Friday, 23 October 2015

Boundless Optimism


"To the artillery commander of the 169th Infantry Division

When shooting at the front armour of a Tiger tank from a range of 600 meters with the AP-I shell from the 45 mm anti-tank gun, the armour is not penetrated, and the shell bursts on impact.

When using a subcaliber shell at this distance, the shell ricochets.

The shells work well against the suspension.

HQ Chief, Captain Derish"

Via altyn73.

8 comments:

  1. They should explore the probability to hit the center of the barrel instead.

    ReplyDelete
    Replies
    1. One guy did it and got an Order of Lenin, so I imagine the odds aren't very high: http://tankarchives.blogspot.ca/2014/03/dancing-with-tigers.html

      Delete
    2. Yes I am very aware of comrade Choboyans record Peter. Probably the most epic article I have ever read from your blog ;)
      He probably hit the barel from the side, but I would like to know where he hit it because the Tiger has the collar arround its gun, in the middle one, on the back in front of turret there is another one and I have doubts whether the penetration would be enough for that area !

      Delete
  2. The easy way to do that is get a front view plan of a Tiger I, (or any other tank) and lay a transparent grid over it, or draw on your own grid squares and count them.
    You'll find that the % frontal area of the gun barrel is perhaps 1%, whereas the tracks are circa 10-15%, the hull 45-50%, and the turret 35-40%. Historically most gunenrs aimed at turrets, but most hits were on the hull front. Just hitting, when you shooting at often fleeting targets, 700m away on average, in dusty or smokey conditions, would be considered an achievement in it's own right. (most tank combat was not like the WoT game is ...)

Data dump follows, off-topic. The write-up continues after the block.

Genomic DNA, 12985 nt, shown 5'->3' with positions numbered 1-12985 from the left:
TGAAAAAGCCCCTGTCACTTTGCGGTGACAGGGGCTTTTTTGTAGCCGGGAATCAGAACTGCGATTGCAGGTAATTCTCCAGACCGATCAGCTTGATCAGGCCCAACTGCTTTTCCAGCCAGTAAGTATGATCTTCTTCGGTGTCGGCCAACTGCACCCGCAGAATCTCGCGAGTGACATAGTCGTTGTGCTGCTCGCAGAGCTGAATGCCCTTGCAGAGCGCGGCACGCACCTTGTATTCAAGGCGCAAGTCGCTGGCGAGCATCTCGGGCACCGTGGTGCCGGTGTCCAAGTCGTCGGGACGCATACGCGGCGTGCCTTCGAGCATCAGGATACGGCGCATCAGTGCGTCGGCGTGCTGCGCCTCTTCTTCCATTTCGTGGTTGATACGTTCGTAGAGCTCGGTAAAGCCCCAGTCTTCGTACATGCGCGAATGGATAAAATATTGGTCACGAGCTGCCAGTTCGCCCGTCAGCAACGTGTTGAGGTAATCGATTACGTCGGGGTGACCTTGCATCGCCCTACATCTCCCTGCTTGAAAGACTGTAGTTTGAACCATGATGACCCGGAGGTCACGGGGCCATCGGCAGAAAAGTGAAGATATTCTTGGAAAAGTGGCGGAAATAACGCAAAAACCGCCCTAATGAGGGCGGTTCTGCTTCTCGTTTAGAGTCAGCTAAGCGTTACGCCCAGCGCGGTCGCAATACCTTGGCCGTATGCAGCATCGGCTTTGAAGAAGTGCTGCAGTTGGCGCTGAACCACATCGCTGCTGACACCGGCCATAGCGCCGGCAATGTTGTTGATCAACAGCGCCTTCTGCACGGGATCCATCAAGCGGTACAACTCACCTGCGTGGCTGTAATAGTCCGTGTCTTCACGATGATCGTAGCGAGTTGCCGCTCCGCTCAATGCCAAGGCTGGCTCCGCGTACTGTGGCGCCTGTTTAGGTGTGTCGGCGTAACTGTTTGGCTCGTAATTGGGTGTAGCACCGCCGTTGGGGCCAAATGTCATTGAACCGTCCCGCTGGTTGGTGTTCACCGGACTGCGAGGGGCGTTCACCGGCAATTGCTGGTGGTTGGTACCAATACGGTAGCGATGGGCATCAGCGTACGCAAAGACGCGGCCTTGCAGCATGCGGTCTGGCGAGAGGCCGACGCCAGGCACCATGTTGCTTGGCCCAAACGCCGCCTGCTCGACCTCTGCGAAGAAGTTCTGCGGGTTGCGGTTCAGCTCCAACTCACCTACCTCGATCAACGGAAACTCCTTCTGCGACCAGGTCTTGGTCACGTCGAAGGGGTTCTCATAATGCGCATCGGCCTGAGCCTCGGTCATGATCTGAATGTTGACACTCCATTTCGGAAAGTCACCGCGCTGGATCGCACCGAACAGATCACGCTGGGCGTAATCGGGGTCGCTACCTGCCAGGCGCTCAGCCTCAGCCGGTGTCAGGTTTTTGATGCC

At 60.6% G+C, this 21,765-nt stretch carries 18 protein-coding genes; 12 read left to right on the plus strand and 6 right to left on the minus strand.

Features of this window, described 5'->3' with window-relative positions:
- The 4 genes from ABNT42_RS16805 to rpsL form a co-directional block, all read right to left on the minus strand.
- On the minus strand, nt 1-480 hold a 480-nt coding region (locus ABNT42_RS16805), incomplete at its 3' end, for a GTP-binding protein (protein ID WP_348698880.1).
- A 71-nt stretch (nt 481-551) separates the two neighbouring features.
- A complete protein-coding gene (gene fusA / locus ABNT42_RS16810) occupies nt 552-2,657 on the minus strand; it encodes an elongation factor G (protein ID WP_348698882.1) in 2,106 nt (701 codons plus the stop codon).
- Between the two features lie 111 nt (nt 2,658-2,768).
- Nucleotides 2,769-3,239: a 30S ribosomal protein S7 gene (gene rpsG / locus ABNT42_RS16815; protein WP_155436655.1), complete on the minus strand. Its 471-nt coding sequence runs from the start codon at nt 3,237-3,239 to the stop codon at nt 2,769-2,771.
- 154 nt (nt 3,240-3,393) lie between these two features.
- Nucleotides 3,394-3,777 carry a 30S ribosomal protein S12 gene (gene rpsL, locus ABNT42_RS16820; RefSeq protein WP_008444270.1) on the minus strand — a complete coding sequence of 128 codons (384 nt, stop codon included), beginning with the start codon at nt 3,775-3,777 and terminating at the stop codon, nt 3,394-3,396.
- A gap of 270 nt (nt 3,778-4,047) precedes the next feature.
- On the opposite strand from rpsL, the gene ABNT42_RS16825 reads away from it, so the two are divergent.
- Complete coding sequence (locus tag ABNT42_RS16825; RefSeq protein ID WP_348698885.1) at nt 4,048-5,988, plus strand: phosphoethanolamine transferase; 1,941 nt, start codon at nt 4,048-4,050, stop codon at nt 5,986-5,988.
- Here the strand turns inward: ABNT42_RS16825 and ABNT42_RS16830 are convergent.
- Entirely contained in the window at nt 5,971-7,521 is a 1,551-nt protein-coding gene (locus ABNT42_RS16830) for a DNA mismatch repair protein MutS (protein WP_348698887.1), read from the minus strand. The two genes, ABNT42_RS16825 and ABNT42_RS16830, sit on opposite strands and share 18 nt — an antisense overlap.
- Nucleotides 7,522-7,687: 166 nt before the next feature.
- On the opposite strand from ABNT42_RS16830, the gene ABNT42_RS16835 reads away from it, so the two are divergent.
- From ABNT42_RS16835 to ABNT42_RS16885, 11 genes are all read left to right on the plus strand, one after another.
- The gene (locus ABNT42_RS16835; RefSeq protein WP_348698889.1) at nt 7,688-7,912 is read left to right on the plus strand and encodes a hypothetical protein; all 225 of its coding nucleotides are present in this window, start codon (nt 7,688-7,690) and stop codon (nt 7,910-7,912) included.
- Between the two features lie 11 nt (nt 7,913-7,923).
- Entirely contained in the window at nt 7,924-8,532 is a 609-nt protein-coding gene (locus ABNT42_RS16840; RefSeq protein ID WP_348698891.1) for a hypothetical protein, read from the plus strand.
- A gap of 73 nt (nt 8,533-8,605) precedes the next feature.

I know many guns could and can shoot 1500m 2500m 3500m whatever, and get kills, but what you don't hear mentioned very often is the amount of ammo fired to get that hit.
    This will obviously vary from tank to tank, and it's shame there isn't a free online graphic programme that does this so that wargame designers can do hit location charts for individual tanks. The results could be quite varied I imagine.

    ReplyDelete
    Replies
    1. Yes you are absolutely right. Even from the short distance like 100m and enemy wouldnt be aware of you it would be more than imposible because the projectile would at that angle get to the muzzle brake and burst in it. Hitting the center of the barel frontaly from short distance would be more possible with anti-tank rifles.

      Delete
  3. I like the somewhat manic cheer of that last paragraph.

    ReplyDelete
  4. Peter, you left out the part where this is a 45mm gun.
    And I can't make out the date. It looks like 194 '1/' but can't be 1941 as there were no Tigers nor sub-caliber 45mm.

    ReplyDelete
    Replies
    1. It's 1944-the second 4 is really slanted.

      Delete